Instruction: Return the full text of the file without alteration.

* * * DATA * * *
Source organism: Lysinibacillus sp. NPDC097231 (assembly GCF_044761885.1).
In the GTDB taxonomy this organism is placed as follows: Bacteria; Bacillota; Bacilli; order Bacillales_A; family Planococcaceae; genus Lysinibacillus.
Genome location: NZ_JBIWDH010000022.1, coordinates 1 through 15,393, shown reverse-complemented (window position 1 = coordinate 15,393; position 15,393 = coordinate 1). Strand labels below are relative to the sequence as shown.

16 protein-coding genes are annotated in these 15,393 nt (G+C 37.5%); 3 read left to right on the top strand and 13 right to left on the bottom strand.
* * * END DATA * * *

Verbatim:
Source organism: Lysinibacillus sp. NPDC097231 (assembly GCF_044761885.1).
In the GTDB taxonomy this organism is placed as follows: Bacteria; Bacillota; Bacilli; order Bacillales_A; family Planococcaceae; genus Lysinibacillus.
Genome location: NZ_JBIWDH010000022.1, coordinates 1 through 15,393, shown reverse-complemented (window position 1 = coordinate 15,393; position 15,393 = coordinate 1). Strand labels below are relative to the sequence as shown.

16 protein-coding genes are annotated in these 15,393 nt (G+C 37.5%); 3 read left to right on the top strand and 13 right to left on the bottom strand.